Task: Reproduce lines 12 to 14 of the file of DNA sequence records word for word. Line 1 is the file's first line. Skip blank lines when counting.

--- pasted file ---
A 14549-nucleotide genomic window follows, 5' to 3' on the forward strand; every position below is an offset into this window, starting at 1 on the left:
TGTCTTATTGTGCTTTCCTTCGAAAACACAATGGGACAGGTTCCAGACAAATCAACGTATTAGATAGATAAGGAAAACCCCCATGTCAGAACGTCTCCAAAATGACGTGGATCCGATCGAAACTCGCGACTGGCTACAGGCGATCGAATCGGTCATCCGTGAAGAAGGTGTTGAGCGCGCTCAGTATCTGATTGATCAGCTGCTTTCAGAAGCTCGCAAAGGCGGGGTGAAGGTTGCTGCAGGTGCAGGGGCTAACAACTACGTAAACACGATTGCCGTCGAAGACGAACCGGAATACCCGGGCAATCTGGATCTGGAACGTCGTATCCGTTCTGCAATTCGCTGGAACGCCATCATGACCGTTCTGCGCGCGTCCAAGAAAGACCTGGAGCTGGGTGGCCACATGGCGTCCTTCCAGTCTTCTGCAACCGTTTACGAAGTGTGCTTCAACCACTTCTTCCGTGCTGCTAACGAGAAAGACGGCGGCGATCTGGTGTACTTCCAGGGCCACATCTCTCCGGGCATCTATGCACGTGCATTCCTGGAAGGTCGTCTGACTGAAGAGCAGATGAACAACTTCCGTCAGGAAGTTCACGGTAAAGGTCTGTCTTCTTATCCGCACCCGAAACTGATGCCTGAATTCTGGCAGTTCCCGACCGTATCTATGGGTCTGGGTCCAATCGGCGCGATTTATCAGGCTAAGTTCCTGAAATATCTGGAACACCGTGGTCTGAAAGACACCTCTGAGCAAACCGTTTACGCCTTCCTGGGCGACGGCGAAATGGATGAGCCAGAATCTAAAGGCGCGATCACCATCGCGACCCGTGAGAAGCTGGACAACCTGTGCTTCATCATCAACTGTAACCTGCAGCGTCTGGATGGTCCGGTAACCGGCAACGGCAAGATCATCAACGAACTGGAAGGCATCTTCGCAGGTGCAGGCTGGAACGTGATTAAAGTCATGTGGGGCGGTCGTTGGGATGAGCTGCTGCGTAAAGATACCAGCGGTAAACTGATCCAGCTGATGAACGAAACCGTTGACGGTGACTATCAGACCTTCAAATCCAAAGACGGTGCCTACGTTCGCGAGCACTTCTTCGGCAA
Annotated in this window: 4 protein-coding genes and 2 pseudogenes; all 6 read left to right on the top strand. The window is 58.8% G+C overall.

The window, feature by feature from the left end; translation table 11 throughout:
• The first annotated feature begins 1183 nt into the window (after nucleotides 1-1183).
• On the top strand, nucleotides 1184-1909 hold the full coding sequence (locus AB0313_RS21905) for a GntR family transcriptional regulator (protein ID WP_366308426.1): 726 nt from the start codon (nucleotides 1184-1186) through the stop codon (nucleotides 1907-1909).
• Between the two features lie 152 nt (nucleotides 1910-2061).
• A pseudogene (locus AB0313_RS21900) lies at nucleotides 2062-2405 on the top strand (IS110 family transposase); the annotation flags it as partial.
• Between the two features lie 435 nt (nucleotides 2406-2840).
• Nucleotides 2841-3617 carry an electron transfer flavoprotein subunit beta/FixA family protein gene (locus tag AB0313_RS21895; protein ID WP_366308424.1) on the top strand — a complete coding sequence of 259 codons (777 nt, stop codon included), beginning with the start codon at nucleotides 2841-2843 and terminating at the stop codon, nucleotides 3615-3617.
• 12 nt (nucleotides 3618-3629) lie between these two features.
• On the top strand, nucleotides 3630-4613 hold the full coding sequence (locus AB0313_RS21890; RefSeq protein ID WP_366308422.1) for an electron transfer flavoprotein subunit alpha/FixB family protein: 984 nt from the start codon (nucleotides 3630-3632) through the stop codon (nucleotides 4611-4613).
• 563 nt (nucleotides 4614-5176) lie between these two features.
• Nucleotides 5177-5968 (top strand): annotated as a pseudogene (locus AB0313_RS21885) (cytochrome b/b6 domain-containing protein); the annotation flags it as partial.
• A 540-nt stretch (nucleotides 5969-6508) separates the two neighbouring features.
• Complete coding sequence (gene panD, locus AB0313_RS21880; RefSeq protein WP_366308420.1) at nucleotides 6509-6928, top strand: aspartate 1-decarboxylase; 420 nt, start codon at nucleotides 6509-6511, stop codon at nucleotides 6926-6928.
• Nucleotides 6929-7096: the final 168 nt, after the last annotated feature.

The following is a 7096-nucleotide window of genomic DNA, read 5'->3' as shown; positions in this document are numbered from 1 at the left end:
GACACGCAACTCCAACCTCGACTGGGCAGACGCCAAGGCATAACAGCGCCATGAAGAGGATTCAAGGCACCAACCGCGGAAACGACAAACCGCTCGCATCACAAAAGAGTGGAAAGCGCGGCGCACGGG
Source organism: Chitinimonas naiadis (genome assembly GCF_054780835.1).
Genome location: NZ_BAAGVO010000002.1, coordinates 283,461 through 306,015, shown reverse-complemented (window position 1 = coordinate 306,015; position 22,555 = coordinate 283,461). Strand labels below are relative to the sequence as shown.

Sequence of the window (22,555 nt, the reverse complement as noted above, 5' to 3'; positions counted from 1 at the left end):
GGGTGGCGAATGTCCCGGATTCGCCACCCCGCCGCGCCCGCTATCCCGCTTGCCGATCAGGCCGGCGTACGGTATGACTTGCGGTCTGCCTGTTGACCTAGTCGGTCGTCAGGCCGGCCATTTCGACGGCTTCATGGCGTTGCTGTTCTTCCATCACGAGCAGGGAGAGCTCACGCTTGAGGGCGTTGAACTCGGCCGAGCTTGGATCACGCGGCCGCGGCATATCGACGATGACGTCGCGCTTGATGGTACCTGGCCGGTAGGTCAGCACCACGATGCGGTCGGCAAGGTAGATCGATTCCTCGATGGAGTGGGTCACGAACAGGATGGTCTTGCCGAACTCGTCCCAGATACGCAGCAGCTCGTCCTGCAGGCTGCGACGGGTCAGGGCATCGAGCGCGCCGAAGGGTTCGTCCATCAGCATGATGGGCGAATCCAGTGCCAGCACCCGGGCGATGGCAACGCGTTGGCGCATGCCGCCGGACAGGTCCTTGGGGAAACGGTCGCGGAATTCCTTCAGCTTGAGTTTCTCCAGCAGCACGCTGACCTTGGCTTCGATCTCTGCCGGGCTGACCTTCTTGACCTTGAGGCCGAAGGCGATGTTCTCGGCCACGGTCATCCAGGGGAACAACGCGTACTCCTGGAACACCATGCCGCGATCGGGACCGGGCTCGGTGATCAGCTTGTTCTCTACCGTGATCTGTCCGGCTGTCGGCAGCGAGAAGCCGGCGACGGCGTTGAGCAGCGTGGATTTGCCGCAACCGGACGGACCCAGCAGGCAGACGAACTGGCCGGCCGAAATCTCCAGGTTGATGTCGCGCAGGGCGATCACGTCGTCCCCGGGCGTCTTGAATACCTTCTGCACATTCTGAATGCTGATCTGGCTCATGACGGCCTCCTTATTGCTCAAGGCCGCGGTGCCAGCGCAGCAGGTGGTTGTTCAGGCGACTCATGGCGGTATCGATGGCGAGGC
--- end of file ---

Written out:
• On the top strand, nucleotides 3630-4613 hold the full coding sequence (locus AB0313_RS21890; RefSeq protein ID WP_366308422.1) for an electron transfer flavoprotein subunit alpha/FixB family protein: 984 nt from the start codon (nucleotides 3630-3632) through the stop codon (nucleotides 4611-4613).
• 563 nt (nucleotides 4614-5176) lie between these two features.
• Nucleotides 5177-5968 (top strand): annotated as a pseudogene (locus AB0313_RS21885) (cytochrome b/b6 domain-containing protein); the annotation flags it as partial.